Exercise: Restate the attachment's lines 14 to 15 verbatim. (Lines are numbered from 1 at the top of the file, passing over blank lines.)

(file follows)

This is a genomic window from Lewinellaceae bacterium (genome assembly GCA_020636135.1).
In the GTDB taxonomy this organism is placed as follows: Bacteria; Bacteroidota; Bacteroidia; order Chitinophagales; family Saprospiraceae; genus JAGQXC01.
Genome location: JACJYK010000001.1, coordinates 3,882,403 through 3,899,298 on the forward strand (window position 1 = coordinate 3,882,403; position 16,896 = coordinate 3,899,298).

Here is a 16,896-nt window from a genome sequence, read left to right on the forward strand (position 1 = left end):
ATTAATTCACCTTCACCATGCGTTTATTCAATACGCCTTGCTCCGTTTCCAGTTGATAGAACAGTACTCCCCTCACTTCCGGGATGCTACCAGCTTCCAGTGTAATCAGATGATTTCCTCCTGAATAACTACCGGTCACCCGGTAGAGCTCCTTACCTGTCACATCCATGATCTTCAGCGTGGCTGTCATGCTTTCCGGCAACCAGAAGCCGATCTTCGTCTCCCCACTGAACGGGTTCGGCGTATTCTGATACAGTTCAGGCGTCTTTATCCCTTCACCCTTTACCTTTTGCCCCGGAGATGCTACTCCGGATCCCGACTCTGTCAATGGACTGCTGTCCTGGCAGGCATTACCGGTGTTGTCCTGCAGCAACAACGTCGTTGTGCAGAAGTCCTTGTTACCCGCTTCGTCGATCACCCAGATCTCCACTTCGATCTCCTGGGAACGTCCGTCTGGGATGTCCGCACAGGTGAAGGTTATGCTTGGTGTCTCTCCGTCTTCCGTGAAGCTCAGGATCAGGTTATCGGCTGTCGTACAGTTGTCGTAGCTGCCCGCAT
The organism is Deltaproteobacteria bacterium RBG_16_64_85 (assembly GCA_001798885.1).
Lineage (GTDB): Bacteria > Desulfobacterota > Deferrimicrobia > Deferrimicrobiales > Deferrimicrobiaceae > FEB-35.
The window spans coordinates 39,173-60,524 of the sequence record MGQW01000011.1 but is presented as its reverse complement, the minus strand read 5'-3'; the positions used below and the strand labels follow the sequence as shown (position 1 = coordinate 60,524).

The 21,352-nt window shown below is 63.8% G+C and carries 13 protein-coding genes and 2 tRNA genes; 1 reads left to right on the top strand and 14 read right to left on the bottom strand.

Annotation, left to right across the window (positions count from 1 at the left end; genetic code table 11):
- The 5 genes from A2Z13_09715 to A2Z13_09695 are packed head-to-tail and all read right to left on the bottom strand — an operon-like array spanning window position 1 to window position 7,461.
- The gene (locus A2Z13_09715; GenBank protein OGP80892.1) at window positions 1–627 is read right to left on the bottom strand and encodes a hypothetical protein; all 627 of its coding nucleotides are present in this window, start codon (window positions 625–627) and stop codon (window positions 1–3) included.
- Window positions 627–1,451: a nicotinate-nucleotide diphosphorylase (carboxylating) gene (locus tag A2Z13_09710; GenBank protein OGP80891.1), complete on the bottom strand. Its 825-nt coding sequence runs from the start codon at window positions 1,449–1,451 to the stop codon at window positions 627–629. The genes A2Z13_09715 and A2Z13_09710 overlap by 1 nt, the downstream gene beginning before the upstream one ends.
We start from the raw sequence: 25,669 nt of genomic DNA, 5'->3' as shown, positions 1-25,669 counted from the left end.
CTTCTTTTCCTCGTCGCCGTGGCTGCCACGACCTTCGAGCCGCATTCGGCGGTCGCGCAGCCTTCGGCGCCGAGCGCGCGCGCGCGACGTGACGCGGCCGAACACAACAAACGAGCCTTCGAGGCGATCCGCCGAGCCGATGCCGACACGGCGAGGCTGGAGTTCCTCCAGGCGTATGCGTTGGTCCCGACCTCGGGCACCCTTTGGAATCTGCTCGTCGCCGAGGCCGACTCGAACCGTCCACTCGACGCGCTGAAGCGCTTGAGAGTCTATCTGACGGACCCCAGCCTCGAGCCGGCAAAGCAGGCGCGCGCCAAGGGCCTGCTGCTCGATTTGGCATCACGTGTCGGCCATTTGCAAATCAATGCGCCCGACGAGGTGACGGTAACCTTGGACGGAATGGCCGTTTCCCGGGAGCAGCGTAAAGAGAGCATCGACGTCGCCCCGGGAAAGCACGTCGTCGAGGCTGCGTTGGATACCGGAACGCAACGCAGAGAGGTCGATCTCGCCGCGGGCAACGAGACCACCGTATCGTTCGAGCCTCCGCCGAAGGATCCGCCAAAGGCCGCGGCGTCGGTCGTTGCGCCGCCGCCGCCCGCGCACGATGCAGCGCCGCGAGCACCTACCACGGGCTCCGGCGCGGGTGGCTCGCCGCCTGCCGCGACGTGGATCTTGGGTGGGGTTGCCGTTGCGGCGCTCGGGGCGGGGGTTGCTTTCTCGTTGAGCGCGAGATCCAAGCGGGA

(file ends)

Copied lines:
We start from the raw sequence: 25,669 nt of genomic DNA, 5'->3' as shown, positions 1-25,669 counted from the left end.
CTTCTTTTCCTCGTCGCCGTGGCTGCCACGACCTTCGAGCCGCATTCGGCGGTCGCGCAGCCTTCGGCGCCGAGCGCGCGCGCGCGACGTGACGCGGCCGAACACAACAAACGAGCCTTCGAGGCGATCCGCCGAGCCGATGCCGACACGGCGAGGCTGGAGTTCCTCCAGGCGTATGCGTTGGTCCCGACCTCGGGCACCCTTTGGAATCTGCTCGTCGCCGAGGCCGACTCGAACCGTCCACTCGACGCGCTGAAGCGCTTGAGAGTCTATCTGACGGACCCCAGCCTCGAGCCGGCAAAGCAGGCGCGCGCCAAGGGCCTGCTGCTCGATTTGGCATCACGTGTCGGCCATTTGCAAATCAATGCGCCCGACGAGGTGACGGTAACCTTGGACGGAATGGCCGTTTCCCGGGAGCAGCGTAAAGAGAGCATCGACGTCGCCCCGGGAAAGCACGTCGTCGAGGCTGCGTTGGATACCGGAACGCAACGCAGAGAGGTCGATCTCGCCGCGGGCAACGAGACCACCGTATCGTTCGAGCCTCCGCCGAAGGATCCGCCAAAGGCCGCGGCGTCGGTCGTTGCGCCGCCGCCGCCCGCGCACGATGCAGCGCCGCGAGCACCTACCACGGGCTCCGGCGCGGGTGGCTCGCCGCCTGCCGCGACGTGGATCTTGGGTGGGGTTGCCGTTGCGGCGCTCGGGGCGGGGGTTGCTTTCTCGTTGAGCGCGAGATCCAAGCGGGA